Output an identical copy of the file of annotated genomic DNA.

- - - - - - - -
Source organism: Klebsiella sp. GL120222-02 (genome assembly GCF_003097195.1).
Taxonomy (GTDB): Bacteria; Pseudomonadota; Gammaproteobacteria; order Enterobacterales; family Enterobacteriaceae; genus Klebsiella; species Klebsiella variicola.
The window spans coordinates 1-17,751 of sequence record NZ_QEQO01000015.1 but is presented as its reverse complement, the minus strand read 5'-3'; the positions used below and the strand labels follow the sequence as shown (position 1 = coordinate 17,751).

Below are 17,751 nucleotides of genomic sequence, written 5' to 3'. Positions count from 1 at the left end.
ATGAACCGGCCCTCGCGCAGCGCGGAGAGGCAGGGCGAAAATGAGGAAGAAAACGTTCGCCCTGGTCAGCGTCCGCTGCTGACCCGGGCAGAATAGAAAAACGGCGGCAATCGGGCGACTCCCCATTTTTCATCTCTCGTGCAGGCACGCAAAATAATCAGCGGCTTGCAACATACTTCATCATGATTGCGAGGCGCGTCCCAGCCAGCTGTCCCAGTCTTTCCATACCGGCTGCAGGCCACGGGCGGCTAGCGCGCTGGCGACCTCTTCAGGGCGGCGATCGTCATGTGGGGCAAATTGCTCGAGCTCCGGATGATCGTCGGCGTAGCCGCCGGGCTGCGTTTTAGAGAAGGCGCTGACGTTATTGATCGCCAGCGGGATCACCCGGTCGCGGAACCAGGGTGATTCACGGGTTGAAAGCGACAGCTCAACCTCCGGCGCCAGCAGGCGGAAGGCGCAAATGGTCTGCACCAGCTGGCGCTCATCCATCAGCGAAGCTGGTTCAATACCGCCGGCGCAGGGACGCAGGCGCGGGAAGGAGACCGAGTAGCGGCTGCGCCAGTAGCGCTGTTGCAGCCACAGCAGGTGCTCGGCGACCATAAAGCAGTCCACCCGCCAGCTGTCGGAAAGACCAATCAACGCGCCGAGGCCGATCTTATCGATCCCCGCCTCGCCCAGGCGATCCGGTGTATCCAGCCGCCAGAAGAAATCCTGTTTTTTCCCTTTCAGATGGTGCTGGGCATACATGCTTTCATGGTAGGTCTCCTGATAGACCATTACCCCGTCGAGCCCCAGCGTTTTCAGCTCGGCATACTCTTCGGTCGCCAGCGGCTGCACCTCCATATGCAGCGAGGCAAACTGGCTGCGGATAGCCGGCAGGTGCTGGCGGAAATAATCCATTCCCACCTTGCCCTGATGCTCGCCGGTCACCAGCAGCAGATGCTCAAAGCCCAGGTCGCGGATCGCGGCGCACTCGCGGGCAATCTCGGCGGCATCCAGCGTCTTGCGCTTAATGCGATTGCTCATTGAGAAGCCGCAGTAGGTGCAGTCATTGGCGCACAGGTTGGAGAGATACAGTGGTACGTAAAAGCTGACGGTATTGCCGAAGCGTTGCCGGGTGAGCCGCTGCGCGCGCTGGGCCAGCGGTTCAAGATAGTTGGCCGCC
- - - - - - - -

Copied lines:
Source organism: Klebsiella sp. GL120222-02 (genome assembly GCF_003097195.1).
Taxonomy (GTDB): Bacteria; Pseudomonadota; Gammaproteobacteria; order Enterobacterales; family Enterobacteriaceae; genus Klebsiella; species Klebsiella variicola.
The window spans coordinates 1-17,751 of sequence record NZ_QEQO01000015.1 but is presented as its reverse complement, the minus strand read 5'-3'; the positions used below and the strand labels follow the sequence as shown (position 1 = coordinate 17,751).

Below are 17,751 nucleotides of genomic sequence, written 5' to 3'. Positions count from 1 at the left end.
ATGAACCGGCCCTCGCGCAGCGCGGAGAGGCAGGGCGAAAATGAGGAAGAAAACGTTCGCCCTGGTCAGCGTCCGCTGCTGACCCGGGCAGAATAGAAAAACGGCGGCAATCGGGCGACTCCCCATTTTTCATCTCTCGTGCAGGCACGCAAAATAATCAGCGGCTTGCAACATACTTCATCATGATTGCGAGGCGCGTCCCAGCCAGCTGTCCCAGTCTTTCCATACCGGCTGCAGGCCACGGGCGGCTAGCGCGCTGGCGACCTCTTCAGGGCGGCGATCGTCATGTGGGGCAAATTGCTCGAGCTCCGGATGATCGTCGGCGTAGCCGCCGGGCTGCGTTTTAGAGAAGGCGCTGACGTTATTGATCGCCAGCGGGATCACCCGGTCGCGGAACCAGGGTGATTCACGGGTTGAAAGCGACAGCTCAACCTCCGGCGCCAGCAGGCGGAAGGCGCAAATGGTCTGCACCAGCTGGCGCTCATCCATCAGCGAAGCTGGTTCAATACCGCCGGCGCAGGGACGCAGGCGCGGGAAGGAGACCGAGTAGCGGCTGCGCCAGTAGCGCTGTTGCAGCCACAGCAGGTGCTCGGCGACCATAAAGCAGTCCACCCGCCAGCTGTCGGAAAGACCAATCAACGCGCCGAGGCCGATCTTATCGATCCCCGCCTCGCCCAGGCGATCCGGTGTATCCAGCCGCCAGAAGAAATCCTGTTTTTTCCCTTTCAGATGGTGCTGGGCATACATGCTTTCATGGTAGGTCTCCTGATAGACCATTACCCCGTCGAGCCCCAGCGTTTTCAGCTCGGCATACTCTTCGGTCGCCAGCGGCTGCACCTCCATATGCAGCGAGGCAAACTGGCTGCGGATAGCCGGCAGGTGCTGGCGGAAATAATCCATTCCCACCTTGCCCTGATGCTCGCCGGTCACCAGCAGCAGATGCTCAAAGCCCAGGTCGCGGATCGCGGCGCACTCGCGGGCAATCTCGGCGGCATCCAGCGTCTTGCGCTTAATGCGATTGCTCATTGAGAAGCCGCAGTAGGTGCAGTCATTGGCGCACAGGTTGGAGAGATACAGTGGTACGTAAAAGCTGACGGTATTGCCGAAGCGTTGCCGGGTGAGCCGCTGCGCGCGCTGGGCCAGCGGTTCAAGATAGTTGGCCGCC